Thousands of parents falsely claim domestic abuse in order to access legal aid and stop estranged partners from seeing their children, a shared parenting charity claims.
Families Need Fathers says parents are being encouraged by some solicitors to file for non-molestation orders – injunctions used in urgent abuse cases.
New figures show a 30% rise in orders made after legal aid was axed in everything but abuse cases in family courts in 2012.
Some 25,700 were made in England and Wales in 2017, and 6,699 in the first quarter of 2018.
The changes to legal aid qualification in England and Wales were designed to reduce the number of cases in family courts, with separating couples being encouraged to attend mediation sessions instead, and to cut the legal aid bill.
But charity case workers say they are seeing “thousands” of parents, mainly fathers, who have been made subject to these orders for things that they do not consider to be domestic abuse.
These could be angry comments thrown in the midst of the break-up or dealing with child access arrangements or unpleasant text messages, they say.
The charity suspects that solicitors’ firms are talking parents into seeking such orders because it enables them to qualify for legal aid, from which both the legal profession and the complainant could benefit.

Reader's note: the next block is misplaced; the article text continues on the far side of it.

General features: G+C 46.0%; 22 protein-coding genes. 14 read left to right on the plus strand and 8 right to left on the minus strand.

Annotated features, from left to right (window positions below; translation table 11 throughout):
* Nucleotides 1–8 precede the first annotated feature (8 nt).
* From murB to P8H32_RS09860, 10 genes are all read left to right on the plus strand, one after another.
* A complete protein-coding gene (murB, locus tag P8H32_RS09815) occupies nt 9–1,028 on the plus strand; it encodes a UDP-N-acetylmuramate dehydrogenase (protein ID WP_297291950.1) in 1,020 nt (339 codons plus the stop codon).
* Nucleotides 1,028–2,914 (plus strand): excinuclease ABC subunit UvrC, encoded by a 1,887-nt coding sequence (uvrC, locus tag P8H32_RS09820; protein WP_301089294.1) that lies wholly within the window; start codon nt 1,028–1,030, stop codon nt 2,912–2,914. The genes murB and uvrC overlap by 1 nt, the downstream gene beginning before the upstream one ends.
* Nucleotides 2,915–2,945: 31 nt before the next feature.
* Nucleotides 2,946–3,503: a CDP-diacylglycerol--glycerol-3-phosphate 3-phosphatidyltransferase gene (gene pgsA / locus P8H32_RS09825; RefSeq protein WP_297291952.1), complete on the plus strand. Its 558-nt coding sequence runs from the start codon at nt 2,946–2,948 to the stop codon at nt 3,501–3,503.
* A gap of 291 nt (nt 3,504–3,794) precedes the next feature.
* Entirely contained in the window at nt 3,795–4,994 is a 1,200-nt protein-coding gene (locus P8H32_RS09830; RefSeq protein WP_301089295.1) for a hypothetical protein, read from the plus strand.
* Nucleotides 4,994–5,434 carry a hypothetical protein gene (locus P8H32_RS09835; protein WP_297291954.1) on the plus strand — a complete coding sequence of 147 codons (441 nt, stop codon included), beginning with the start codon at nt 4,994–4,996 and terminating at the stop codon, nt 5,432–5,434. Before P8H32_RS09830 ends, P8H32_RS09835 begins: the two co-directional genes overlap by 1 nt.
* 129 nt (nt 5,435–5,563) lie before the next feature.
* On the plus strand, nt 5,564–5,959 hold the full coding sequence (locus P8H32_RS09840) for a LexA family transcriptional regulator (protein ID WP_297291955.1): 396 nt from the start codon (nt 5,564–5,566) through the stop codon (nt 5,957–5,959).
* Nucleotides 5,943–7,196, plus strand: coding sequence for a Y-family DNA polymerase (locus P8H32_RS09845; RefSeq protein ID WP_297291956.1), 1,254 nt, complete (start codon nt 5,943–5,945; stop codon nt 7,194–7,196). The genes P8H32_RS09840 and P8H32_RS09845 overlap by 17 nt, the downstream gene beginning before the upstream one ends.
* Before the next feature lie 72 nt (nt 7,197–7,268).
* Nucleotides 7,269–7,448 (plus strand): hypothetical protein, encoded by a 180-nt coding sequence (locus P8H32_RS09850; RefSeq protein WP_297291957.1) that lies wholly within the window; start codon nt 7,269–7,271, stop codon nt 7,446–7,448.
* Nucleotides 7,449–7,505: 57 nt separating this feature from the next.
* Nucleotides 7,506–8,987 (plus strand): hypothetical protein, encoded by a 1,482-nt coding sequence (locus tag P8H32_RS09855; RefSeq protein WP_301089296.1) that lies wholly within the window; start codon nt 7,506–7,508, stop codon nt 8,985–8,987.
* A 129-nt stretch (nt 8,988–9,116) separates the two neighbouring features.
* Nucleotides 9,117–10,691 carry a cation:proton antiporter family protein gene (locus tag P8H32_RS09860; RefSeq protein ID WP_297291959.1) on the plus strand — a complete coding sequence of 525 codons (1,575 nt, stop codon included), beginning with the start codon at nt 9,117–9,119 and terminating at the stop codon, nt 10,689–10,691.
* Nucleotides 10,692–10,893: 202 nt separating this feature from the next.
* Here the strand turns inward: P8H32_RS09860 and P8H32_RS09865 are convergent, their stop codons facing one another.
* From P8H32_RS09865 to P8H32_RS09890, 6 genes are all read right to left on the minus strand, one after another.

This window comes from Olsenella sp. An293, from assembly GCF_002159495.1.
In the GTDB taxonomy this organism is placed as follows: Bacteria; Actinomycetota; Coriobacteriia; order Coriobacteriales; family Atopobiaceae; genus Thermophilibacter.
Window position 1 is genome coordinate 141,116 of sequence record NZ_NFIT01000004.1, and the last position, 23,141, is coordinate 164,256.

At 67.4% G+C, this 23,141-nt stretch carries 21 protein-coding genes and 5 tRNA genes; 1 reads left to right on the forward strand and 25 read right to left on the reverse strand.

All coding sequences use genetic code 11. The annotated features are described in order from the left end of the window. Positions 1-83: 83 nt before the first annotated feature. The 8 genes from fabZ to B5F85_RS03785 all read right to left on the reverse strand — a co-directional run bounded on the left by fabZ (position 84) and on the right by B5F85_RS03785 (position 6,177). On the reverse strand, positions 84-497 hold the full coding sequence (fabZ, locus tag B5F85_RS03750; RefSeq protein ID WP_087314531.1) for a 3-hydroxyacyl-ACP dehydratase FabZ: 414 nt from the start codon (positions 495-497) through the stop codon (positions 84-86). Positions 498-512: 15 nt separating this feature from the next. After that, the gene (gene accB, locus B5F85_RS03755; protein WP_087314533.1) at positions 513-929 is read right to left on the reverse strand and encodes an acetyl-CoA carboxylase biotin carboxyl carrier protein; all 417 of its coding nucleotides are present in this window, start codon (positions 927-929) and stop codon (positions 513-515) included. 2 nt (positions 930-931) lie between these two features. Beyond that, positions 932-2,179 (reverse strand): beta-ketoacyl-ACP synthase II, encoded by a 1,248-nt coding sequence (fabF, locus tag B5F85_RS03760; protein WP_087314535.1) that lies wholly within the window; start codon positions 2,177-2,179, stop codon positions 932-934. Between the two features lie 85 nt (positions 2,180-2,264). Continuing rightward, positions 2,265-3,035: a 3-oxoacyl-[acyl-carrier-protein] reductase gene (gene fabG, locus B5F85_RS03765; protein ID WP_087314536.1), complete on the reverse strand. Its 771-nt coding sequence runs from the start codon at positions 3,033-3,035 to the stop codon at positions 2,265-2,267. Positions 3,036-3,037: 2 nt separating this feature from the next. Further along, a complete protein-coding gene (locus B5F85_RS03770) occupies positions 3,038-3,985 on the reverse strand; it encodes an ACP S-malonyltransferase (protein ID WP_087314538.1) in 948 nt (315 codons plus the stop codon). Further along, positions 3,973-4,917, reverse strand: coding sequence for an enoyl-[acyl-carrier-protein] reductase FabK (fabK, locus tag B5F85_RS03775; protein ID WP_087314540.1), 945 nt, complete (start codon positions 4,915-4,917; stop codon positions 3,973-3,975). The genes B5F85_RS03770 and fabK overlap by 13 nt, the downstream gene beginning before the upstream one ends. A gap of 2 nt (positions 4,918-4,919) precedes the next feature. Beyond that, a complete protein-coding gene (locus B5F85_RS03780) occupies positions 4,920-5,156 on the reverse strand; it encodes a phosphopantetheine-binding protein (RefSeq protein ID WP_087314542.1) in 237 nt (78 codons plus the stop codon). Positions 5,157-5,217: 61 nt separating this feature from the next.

A spokesman for the charity said: “We’re getting a lot of people coming to us talking about false allegations, whether it’s grossly exaggerating events or even completely fabricating them.
“And yet the impact of the order can take a parent down a path that can be very difficult to return from.”
Jerry Karlin, chairman of Families Need Fathers, said the result of the government’s “well-intended but ill-conceived changes” to the family courts system was a 30% increase in non-molestation orders (NMOs) to 25,000 a year.
There had also a been 20% rise in private family court applications over the last two years, he added.
“These (NMOs) are used in allegations of abuse and they don’t have to be true to obtain access to legal aid.”
“Non-molestation orders have gone up by several hundred per cent since the legal aid changes in some districts,” he added.
NMOs work like injunctions and are designed to protect domestic abuse victims from further harm in emergency situations.
The charity stresses that they are useful in genuine cases of abuse, but is concerned that the way they are administered leaves them open to exploitation. For example
- They are often granted in the absence of the person being accused of abuse (the respondent) and without accusations of domestic abuse being proven
- The making of an order then also enables the complainant to draw on thousands of pounds in legal aid which can also be…
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